New York will only be the second time I really move away from Toronto. Going to Columbia will be my first experience of living in residence, on campus. I don’t know what my studio apartment will look like, what furniture it will have. I can afford to buy things to fill it with. The problem right now is trying to figure out what I should bring.

I am well aware this is a great, first-world problem to have and despite previous pare-down efforts, I still likely own too much stuff. I do not need three parkas or two pairs of winter boots. My collection of workout clothing made sense when I worked out every day and biked to my job but not now. And I still have shoes in my closet that are either too small or too painful to wear more than a few times a year.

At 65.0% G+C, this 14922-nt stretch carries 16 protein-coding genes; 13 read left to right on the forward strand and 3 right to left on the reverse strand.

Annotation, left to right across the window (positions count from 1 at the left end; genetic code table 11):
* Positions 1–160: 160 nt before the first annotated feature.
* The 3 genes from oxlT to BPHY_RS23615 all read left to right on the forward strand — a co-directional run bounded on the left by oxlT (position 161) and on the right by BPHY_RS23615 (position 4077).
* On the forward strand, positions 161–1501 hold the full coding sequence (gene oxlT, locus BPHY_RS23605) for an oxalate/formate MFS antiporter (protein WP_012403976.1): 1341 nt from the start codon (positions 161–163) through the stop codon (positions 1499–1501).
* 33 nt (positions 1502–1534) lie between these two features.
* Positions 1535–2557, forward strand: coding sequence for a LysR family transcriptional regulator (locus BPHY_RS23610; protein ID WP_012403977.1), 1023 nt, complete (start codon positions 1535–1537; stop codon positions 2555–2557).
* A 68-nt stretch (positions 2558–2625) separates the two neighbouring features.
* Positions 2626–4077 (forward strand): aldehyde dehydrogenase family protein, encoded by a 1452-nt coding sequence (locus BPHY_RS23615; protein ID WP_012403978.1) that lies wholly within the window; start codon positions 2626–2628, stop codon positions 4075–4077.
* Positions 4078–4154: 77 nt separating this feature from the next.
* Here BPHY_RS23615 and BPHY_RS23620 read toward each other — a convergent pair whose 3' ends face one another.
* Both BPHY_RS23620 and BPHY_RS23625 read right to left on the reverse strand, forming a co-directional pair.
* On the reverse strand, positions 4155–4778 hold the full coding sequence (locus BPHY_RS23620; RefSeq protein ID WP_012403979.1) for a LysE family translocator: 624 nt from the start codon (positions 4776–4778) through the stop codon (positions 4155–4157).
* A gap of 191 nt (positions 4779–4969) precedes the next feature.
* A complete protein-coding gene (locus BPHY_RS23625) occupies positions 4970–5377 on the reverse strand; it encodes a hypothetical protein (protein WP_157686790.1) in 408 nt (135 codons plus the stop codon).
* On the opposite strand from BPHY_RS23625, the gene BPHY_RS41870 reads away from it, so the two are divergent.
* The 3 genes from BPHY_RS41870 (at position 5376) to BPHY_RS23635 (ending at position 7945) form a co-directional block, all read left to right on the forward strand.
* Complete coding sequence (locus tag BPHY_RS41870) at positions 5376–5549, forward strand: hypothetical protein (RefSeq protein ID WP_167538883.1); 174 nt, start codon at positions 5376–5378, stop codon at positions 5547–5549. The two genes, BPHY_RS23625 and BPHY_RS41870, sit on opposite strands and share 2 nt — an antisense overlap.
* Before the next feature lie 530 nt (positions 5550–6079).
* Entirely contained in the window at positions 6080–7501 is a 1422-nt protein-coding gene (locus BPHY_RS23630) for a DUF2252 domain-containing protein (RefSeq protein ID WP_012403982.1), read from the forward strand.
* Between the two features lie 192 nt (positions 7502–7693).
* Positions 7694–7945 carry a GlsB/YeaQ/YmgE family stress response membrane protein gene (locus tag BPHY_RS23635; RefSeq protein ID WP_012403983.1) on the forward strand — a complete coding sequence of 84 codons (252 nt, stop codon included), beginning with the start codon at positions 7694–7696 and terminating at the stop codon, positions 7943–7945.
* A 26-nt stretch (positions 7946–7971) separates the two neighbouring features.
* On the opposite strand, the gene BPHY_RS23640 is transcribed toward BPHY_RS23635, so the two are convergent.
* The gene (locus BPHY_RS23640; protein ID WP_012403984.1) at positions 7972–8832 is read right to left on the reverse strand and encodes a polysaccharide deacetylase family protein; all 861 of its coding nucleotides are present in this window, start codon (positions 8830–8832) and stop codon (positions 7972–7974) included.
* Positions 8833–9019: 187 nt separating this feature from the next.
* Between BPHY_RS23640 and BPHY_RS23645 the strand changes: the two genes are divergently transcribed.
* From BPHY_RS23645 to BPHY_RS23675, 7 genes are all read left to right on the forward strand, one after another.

But in what often feels like a ruthless purge to be more minimalist, to deal with all my stuff, to cut down on the items that I really won’t miss or are easily replaceable or I won’t remember a few weeks from now, I wonder a lot about what is lost.

I currently work at The Globe and Mail, in what is essentially my dream summer job, as as a business reporter on a three-month contract. It is a job that has already taught me a lot, given me wonderful opportunities and allowed me to work with friends and professionals, some of whom I’m known about or read for many years.

One of the biggest things that happened was I made a mark through reporting on a video game.